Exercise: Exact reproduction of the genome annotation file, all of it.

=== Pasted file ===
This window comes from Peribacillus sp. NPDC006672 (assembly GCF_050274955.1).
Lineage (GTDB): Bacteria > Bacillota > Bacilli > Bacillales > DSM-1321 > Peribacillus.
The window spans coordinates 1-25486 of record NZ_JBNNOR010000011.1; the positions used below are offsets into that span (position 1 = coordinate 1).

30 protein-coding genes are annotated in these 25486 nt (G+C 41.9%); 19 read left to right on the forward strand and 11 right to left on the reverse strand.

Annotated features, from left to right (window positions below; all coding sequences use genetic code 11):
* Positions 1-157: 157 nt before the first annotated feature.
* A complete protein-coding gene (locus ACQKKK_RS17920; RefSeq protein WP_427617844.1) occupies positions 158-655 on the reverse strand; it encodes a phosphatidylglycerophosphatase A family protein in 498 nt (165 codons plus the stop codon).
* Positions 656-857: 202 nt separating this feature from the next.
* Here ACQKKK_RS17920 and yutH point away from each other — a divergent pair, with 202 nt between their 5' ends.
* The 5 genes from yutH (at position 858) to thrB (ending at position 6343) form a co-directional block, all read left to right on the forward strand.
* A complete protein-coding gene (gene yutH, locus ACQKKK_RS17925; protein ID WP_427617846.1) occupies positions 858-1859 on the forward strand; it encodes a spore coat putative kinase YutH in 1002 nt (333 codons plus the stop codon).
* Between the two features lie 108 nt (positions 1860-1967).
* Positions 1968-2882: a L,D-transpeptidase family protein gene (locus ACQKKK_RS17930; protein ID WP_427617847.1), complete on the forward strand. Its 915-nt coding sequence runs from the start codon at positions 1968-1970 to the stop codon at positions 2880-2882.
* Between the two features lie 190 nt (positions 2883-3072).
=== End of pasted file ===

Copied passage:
This window comes from Peribacillus sp. NPDC006672 (assembly GCF_050274955.1).
Lineage (GTDB): Bacteria > Bacillota > Bacilli > Bacillales > DSM-1321 > Peribacillus.
The window spans coordinates 1-25486 of record NZ_JBNNOR010000011.1; the positions used below are offsets into that span (position 1 = coordinate 1).

30 protein-coding genes are annotated in these 25486 nt (G+C 41.9%); 19 read left to right on the forward strand and 11 right to left on the reverse strand.

Annotated features, from left to right (window positions below; all coding sequences use genetic code 11):
* Positions 1-157: 157 nt before the first annotated feature.
* A complete protein-coding gene (locus ACQKKK_RS17920; RefSeq protein WP_427617844.1) occupies positions 158-655 on the reverse strand; it encodes a phosphatidylglycerophosphatase A family protein in 498 nt (165 codons plus the stop codon).
* Positions 656-857: 202 nt separating this feature from the next.
* Here ACQKKK_RS17920 and yutH point away from each other — a divergent pair, with 202 nt between their 5' ends.
* The 5 genes from yutH (at position 858) to thrB (ending at position 6343) form a co-directional block, all read left to right on the forward strand.
* A complete protein-coding gene (gene yutH, locus ACQKKK_RS17925; protein ID WP_427617846.1) occupies positions 858-1859 on the forward strand; it encodes a spore coat putative kinase YutH in 1002 nt (333 codons plus the stop codon).
* Between the two features lie 108 nt (positions 1860-1967).
* Positions 1968-2882: a L,D-transpeptidase family protein gene (locus ACQKKK_RS17930; protein ID WP_427617847.1), complete on the forward strand. Its 915-nt coding sequence runs from the start codon at positions 1968-1970 to the stop codon at positions 2880-2882.
* Between the two features lie 190 nt (positions 2883-3072).